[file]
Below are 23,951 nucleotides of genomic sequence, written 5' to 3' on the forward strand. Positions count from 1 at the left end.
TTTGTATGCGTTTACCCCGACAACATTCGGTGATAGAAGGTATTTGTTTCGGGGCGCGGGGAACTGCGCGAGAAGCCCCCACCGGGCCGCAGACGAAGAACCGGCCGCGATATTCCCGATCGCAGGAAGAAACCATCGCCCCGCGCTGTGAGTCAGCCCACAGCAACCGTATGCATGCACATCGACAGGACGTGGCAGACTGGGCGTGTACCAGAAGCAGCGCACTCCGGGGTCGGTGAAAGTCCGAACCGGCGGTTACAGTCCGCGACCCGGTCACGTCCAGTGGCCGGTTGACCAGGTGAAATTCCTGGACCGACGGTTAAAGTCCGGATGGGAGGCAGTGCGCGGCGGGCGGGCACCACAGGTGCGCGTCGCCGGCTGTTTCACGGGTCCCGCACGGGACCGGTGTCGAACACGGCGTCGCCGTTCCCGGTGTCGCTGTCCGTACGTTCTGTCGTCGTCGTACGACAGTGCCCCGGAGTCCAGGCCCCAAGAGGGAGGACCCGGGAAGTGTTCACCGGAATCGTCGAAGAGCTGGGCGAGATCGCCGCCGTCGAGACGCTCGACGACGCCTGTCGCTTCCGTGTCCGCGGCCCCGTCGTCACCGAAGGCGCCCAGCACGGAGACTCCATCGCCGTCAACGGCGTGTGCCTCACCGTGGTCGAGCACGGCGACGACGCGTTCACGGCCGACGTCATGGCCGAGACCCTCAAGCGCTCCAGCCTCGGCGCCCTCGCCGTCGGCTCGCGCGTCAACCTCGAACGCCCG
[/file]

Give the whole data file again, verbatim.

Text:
Below are 23,951 nucleotides of genomic sequence, written 5' to 3' on the forward strand. Positions count from 1 at the left end.
TTTGTATGCGTTTACCCCGACAACATTCGGTGATAGAAGGTATTTGTTTCGGGGCGCGGGGAACTGCGCGAGAAGCCCCCACCGGGCCGCAGACGAAGAACCGGCCGCGATATTCCCGATCGCAGGAAGAAACCATCGCCCCGCGCTGTGAGTCAGCCCACAGCAACCGTATGCATGCACATCGACAGGACGTGGCAGACTGGGCGTGTACCAGAAGCAGCGCACTCCGGGGTCGGTGAAAGTCCGAACCGGCGGTTACAGTCCGCGACCCGGTCACGTCCAGTGGCCGGTTGACCAGGTGAAATTCCTGGACCGACGGTTAAAGTCCGGATGGGAGGCAGTGCGCGGCGGGCGGGCACCACAGGTGCGCGTCGCCGGCTGTTTCACGGGTCCCGCACGGGACCGGTGTCGAACACGGCGTCGCCGTTCCCGGTGTCGCTGTCCGTACGTTCTGTCGTCGTCGTACGACAGTGCCCCGGAGTCCAGGCCCCAAGAGGGAGGACCCGGGAAGTGTTCACCGGAATCGTCGAAGAGCTGGGCGAGATCGCCGCCGTCGAGACGCTCGACGACGCCTGTCGCTTCCGTGTCCGCGGCCCCGTCGTCACCGAAGGCGCCCAGCACGGAGACTCCATCGCCGTCAACGGCGTGTGCCTCACCGTGGTCGAGCACGGCGACGACGCGTTCACGGCCGACGTCATGGCCGAGACCCTCAAGCGCTCCAGCCTCGGCGCCCTCGCCGTCGGCTCGCGCGTCAACCTCGAACGCCCG